Right now, the PHA market, as such, is only gradually starting to take shape due to the efforts of the players in this market. Aiming to reduce production costs, major investments have been funneled into the development of efficient bacterial strains, fermentation and recovery processes.
While successes have been announced at lab and pilot scale, the step toward industrialization and commercialization continues to be difficult. Prominent exceptions are Bologna, Italy's Bio-on SpA, Danimer Scientific, headquartered in Bainbridge, Ga., and Irvine, Calif.-based Newlight Technologies. The latter spent 10 years trying to get the cost of production down, according to co-founder and CEO Mark Herrema. The company developed a proprietary biocatalyst to convert air and greenhouse gases, such as methane and carbon dioxide, into PHA-based plastics at very high yield at scale. The breakthrough came when it discovered there was a control switch that deactivated the catalyst. By turning it off, the company could achieve a 500 percent increase in yield performance compared to before.
For the first time, here was a process that could outcompete oil-based commodity plastics on price, performance and sustainability. Newlight Technologies has gone on to partner with brand owners — Ikea is one, the Body Shop is another — in the market to accelerate market growth, a strategy that has been adopted by various other PHA producers as well, Ravenstijn said.
"Building strong alliances in the value chain is the only way to bring a new polymer family onto the market," he emphasized.
Danimer Scientific, which entered the PHA space in 2007 with the purchase of intellectual property from Procter & Gamble Co., including Nodax, a medium-chain-length polyhydroxyalkanoate (mcl-PHA), has partnered with PepsiCo and Nestlé.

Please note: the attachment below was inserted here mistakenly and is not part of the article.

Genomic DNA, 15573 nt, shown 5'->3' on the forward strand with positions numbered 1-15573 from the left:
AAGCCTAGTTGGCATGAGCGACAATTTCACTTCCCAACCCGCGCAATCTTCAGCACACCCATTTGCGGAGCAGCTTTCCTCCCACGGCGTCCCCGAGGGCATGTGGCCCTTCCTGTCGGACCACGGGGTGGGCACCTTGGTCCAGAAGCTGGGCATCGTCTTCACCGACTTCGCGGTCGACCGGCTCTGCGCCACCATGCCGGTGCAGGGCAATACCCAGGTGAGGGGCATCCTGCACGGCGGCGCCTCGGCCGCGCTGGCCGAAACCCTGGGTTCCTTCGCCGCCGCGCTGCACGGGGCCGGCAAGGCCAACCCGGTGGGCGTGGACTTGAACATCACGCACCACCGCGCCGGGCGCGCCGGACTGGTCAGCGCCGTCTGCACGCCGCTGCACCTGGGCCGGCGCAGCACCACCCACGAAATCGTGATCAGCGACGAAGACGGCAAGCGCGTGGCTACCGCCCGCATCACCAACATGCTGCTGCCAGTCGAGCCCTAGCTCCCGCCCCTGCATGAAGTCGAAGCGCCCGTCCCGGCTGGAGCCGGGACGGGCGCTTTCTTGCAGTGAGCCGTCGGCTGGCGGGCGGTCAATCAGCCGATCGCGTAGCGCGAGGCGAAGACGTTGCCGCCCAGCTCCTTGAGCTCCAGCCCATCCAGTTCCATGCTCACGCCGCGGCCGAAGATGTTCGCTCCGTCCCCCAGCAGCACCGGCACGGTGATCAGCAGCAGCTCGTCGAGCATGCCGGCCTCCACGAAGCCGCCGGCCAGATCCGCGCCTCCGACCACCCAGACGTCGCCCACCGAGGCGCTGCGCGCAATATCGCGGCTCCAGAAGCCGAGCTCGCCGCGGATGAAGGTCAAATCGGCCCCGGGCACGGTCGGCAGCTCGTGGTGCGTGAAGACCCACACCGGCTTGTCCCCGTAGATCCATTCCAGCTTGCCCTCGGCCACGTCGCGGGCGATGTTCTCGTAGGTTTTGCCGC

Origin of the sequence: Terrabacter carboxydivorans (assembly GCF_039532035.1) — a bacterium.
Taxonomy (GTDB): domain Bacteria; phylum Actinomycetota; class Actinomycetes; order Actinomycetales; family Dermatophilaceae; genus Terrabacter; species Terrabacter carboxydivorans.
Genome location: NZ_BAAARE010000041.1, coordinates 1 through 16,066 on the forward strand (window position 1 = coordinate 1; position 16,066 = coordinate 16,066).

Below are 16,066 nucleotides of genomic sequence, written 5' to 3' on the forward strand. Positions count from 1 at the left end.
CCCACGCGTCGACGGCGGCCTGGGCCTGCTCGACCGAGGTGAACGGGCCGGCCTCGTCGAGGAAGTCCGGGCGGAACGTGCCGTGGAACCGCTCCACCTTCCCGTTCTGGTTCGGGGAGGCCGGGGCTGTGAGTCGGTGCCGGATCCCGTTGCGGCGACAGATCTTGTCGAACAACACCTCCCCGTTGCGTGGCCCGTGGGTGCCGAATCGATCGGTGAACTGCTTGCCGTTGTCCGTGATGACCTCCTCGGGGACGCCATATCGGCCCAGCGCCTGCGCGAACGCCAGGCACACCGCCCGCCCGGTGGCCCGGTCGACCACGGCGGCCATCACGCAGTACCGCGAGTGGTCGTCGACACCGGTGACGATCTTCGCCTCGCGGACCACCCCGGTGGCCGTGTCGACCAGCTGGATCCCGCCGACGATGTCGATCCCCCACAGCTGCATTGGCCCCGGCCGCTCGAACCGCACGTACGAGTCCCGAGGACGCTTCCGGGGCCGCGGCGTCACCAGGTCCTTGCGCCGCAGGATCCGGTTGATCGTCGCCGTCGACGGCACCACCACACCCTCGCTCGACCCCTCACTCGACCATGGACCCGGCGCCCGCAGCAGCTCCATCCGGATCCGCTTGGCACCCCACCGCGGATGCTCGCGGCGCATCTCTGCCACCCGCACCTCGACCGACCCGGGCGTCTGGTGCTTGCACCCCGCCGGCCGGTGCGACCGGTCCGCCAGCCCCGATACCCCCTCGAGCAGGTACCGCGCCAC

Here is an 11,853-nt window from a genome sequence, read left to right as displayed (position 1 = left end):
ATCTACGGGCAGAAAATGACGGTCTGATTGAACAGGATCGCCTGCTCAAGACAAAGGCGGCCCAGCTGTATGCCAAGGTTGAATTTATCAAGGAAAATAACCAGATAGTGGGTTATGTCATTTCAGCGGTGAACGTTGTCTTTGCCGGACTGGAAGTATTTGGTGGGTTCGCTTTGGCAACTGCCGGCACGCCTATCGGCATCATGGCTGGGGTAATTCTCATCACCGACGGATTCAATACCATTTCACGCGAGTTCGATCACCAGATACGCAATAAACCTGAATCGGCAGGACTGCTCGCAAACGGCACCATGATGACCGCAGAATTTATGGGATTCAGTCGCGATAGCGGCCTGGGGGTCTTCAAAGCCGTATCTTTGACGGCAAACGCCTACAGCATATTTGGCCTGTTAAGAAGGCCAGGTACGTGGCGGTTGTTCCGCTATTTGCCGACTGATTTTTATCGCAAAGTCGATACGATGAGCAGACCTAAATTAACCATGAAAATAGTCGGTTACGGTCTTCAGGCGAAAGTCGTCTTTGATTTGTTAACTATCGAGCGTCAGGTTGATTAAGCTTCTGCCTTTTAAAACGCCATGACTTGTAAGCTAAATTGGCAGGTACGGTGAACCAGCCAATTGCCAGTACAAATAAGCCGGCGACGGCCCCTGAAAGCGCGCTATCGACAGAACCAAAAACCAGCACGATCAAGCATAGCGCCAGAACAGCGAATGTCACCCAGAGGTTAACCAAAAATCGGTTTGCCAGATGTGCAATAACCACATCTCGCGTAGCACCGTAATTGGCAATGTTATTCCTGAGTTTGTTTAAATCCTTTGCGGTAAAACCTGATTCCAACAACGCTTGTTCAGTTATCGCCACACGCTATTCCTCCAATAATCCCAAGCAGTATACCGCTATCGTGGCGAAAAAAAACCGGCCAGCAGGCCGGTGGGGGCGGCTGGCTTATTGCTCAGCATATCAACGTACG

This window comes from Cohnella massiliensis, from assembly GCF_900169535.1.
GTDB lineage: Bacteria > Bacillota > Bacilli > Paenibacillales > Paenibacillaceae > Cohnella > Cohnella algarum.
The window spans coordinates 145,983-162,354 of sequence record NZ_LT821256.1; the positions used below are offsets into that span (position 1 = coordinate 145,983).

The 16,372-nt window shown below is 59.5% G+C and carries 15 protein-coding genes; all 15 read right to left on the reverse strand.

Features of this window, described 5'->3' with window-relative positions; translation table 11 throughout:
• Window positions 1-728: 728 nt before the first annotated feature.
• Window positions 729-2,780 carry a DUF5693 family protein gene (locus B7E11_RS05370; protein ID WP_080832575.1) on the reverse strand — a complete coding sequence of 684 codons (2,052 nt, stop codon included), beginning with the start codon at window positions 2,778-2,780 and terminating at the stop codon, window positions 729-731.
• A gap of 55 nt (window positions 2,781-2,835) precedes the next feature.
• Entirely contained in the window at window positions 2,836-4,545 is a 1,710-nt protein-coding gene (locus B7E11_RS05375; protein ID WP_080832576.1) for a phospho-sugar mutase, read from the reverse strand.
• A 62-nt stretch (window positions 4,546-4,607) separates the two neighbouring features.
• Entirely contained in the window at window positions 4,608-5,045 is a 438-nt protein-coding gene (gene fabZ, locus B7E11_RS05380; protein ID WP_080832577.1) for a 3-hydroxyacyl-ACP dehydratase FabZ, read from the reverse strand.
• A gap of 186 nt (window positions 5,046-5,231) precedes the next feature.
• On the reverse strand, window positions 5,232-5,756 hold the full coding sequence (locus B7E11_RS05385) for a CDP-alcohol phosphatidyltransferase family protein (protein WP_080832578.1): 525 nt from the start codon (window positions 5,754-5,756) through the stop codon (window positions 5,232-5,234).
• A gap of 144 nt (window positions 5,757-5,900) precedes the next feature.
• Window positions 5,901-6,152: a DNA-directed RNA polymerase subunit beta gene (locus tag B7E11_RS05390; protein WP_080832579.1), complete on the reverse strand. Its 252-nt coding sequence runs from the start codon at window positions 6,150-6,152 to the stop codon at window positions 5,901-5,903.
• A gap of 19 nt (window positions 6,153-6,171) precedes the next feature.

Italy's Bio-on has set up collaboration and licensing agreements with partners to accelerate the development of new applications and to spread the risk. In 2018, the company announced it entered into partnerships to create specific PHAs for electronics, food packaging, materials and cosmetics.
Build demand before you build capacity is another essential lesson, as several PHA companies have found themselves in financial hot water due to significant capacity underutilization, he said. It is a lesson heeded by Danimer Scientific, at least: With market volumes finally starting to grow, the company announced in 2018 that it was purchasing the former Alltech algae building, complete with fermentation plant, in Kentucky, where it will produce its proprietary Nodax PHA material using canola oil as feedstock. The smaller players, too, are starting to grow: For example, Kaneka Belgium NV, based in Westerlo, Belgium, also recently revealed plans to expand PHA production to 5,000 tons per year in 2019.